Schaefer Prairie - Minnesota

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Hoy
Hoy's picture
Title: Member
Joined: 2009-12-15

Lori wrote:

Hoy wrote:

The Canada thistle isn't restricted to Canada! It is a bad native weed here too!

Heck, it isn't even from Canada - we are getting a bad rap here!  ;)  It's an introduced European weed.... (so why is it called "Canada" thistle??)

Well Lori, in English the very common spruce Picea abies is called Norway spruce and the maple Acer platanoides is called Norway maple, neither are restricted to Norway although they are native here. The pine Pinus sylvestris is called Scots pine but is a rather dominating species in Norway and other countries too. And the Beatles have a song "Norwegian Wood" although I don't think they ever saw one!

Trond
Rogaland, Norway - with cool, often rainy summers  (29C max) and mild, often rainy winters (180 cm/year)!

Mark McD
Title: Moderator
Joined: 2009-12-14

Cool series Rick, very educational, some interesting new plants for me.  First of all, the second Allium stellatum photo shows an exceptionally wide-petaled form, unlike anything I've seen before, quite extraordinary!

I don't know Lysimachia quadrifolia, nor the native Lythrum alatum, thanks for introducing us to these.  Up close, Brickellia eupatorioides is intriguing, less so from further away, but I like such plants... here again it is another one I never heard of before.

As a native gentian fan, love seeing Gentiana andrewsii, so far I only grow the very closely related G. clausa.  I'm also a fan of Liatris, but similarly have not sorted these out yet, your Liatris 101 treatment certainly helps.  Too funny about jeans stuck with seed; as a kid, I would wander woods and fields, and invariably end up with my cloths stuck with seeds that had to be painstackingly picked out, not sure what plants did this, but I remember being annoyed by such an occurence.

Mark McDonough
Massachusetts, USA, near the New Hampshire border USDA Zone 5
antennaria at aol.com
 

RickR
Title: Moderator
Joined: 2009-09-21

McDonough wrote:

...the second Allium stellatum photo shows an exceptionally wide-petaled form, unlike anything I've seen before, quite extraordinary!

I made a particular location note of that allium plant for the same reason, Mark.  Hopefully, I'll get back their for seed for us. ;D  But the photo is a bit deceiving as the entire head was about two-thirds the size of the others, with shorter pedicels.  I don't think the overall size of each flower was any larger, just wider petals.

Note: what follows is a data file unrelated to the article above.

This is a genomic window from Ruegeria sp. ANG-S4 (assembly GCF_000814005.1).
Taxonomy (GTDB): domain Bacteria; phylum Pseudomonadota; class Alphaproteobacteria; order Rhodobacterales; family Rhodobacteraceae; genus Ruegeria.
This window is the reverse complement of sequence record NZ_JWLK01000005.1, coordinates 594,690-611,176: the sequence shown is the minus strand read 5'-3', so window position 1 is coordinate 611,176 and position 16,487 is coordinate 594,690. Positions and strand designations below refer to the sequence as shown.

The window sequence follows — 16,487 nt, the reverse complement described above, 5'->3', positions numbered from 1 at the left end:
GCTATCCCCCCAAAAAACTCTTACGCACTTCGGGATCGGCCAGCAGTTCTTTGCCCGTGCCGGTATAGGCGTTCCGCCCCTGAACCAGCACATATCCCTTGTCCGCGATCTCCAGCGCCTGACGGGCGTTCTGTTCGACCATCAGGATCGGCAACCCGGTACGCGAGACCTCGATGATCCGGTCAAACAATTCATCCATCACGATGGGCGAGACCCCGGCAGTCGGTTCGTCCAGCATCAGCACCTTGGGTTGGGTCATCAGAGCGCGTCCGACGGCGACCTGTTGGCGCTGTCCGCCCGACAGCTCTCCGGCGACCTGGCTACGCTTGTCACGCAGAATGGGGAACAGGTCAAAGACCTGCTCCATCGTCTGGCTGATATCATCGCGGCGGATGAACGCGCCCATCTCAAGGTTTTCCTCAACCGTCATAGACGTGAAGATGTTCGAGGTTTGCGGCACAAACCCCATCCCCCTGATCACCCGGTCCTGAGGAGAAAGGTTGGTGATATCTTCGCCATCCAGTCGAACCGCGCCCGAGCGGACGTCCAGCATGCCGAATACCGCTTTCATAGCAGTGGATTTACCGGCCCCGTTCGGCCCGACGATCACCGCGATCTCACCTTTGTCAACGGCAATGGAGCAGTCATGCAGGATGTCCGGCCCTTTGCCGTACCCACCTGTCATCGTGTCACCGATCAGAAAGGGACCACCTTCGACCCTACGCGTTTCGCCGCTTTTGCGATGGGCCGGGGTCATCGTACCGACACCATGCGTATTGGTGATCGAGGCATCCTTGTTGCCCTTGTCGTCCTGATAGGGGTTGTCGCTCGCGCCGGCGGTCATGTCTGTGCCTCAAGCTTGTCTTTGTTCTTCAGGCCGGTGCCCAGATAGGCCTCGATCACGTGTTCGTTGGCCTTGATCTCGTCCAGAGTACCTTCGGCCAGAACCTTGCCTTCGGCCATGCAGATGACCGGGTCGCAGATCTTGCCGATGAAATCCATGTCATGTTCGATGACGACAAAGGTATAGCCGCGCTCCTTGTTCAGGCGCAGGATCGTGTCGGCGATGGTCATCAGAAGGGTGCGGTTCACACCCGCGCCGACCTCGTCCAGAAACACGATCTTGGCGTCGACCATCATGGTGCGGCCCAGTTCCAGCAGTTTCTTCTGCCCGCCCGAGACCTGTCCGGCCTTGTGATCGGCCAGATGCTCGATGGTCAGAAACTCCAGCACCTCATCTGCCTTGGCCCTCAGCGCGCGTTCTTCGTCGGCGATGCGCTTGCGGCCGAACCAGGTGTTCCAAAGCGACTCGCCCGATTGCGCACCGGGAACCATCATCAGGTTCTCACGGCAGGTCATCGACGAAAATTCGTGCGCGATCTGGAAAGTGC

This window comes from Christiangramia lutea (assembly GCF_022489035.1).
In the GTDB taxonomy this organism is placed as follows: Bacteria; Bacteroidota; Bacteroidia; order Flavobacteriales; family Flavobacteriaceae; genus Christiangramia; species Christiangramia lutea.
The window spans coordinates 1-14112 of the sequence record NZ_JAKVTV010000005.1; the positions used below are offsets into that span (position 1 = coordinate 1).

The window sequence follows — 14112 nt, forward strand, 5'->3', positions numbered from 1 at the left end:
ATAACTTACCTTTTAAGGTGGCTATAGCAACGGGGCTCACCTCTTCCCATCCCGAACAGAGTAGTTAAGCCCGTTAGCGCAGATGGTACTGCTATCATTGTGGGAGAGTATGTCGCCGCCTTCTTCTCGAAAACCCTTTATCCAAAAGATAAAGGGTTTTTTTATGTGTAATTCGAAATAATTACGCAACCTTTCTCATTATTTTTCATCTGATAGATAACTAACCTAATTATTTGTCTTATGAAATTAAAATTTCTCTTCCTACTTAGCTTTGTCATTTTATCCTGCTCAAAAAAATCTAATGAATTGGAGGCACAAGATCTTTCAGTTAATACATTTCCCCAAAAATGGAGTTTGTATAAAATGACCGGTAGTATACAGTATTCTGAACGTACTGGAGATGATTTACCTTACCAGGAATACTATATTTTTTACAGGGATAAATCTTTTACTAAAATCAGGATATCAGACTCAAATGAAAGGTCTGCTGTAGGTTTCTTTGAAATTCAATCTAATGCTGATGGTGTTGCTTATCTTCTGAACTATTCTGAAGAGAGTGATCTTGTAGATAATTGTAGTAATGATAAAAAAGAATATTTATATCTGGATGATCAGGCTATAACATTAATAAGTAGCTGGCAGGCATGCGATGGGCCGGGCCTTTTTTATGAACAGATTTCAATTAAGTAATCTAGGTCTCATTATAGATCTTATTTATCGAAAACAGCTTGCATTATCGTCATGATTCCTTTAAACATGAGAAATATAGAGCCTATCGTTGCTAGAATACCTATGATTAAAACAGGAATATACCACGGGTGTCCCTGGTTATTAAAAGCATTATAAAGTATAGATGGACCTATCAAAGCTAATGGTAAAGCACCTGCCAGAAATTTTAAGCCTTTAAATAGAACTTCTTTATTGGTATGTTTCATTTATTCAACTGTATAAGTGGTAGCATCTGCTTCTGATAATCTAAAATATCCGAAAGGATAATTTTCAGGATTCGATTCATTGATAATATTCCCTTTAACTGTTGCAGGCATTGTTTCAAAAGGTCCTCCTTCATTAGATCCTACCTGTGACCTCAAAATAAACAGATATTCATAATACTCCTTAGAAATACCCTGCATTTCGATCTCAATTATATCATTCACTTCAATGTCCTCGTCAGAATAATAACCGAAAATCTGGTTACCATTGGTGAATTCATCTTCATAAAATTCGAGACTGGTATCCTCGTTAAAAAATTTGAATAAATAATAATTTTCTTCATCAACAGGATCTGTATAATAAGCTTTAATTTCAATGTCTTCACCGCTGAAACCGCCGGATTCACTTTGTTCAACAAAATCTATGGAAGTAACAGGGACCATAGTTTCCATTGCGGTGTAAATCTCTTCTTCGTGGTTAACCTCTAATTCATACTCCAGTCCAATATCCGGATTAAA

Rick Rodich    zone 4a.    Annual precipitation ~24 inches
near Minneapolis, Minnesota, USA

RickR
Title: Moderator
Joined: 2009-09-21

A very quick stop, now in September to gather some seed nearby, this is Brickellia eupatorioides shown again in seed.
       

They look as though they are growing in a monoculture of Big bluestem (Andropogon gerardii), but in fact there is lots of diversity.  Seen in the right foreground is an odd, late blooming Stiff goldenrod (Solidago rigida), and in the center foreground is the Liatris punctata (probably), also shown earlier.  Hiding in the grass are other forbes, too.
             

Rick Rodich    zone 4a.    Annual precipitation ~24 inches
near Minneapolis, Minnesota, USA

cohan
cohan's picture
Title: Guest
Joined: 2011-02-03

This is one of many ecotypes where the diversity requires you to get up close to see :) Many of my favourite spots locally and on trips into the foothills and mountains would just look like either grass or stones until you get in there and start walking around!

Nice to get in seed views of plants too!

west central alberta, canada; just under 1000m; record temps:min -45C/-49F;max 34C/93F; http://picasaweb.google.ca/cactuscactus  http://urbanehillbillycanada.blogspot.com/

RickR
Title: Moderator
Joined: 2009-09-21

Way back on July 4, I visited Schaefer Prairie for the first time this year.  Our spring was very cold and a full month late, although by this time most things were catching up, and only a couple weeks late compared to a normal season.  It's always fun to see things in the wild,  and pristine prairies are rare indeed.  It seems there is not a lot going on at this time of year, until one looks closely.

                                            

 

Achillea millefolium, so common in perennial gardens here, looks just the same in the wild.  Amorpha canescens is still "waking" its spring flush of foliage.

                    

 

Anemone canadensis can be a thug in gardens, and in the right place on the prairie it infiltrates every square foot of real estate.  But for whatever makes it happy or unhappy, this Canada Anemone seems confined to a relatively small area, leaving room for much plant diversity.  Asclepias tuberosa is in bud, and Cypripedium candidum is well past flowering.

              

 

The Heleniuim autumnale are not even close to showing flower buds, but the stems are quite interesting with their decurrent leaves.  This is the first time I've been here at the right time to see Iris virginca var. shrevei blooming.

                     

 

Pedicularis lanceolata has a very distinctive foliage, unlike anything else on the prairies in Minnesota.  Lithospermum canascens complements itself with chalky orange flowers and blue-gray foliage.

                       

 

I never even knew Thalictrum dasycarpum grew here until I saw it flowering.  Like so many species in the prairie, they are quite inconspicuous until they flower.  This species is dioecious.

            

 

                                          

 

Tradescantia bracteata, I believe - I didn't thoroughly check the glandular structure for a positive determination.   Bracteata is the more common species for this environment.

  Years back, this was the first place I noticed the European clover, Trifolium hybridum.  In fact at first I assumed it was a native, until I identified it.  Much like the normally invasive Canada thistle and Quack grass that inhabit the adjacent farm fields, it doesn't seem to have the capacity to compete well in a real prairie setting.

                                                    

Rick Rodich    zone 4a.    Annual precipitation ~24 inches
near Minneapolis, Minnesota, USA

RickR
Title: Moderator
Joined: 2009-09-21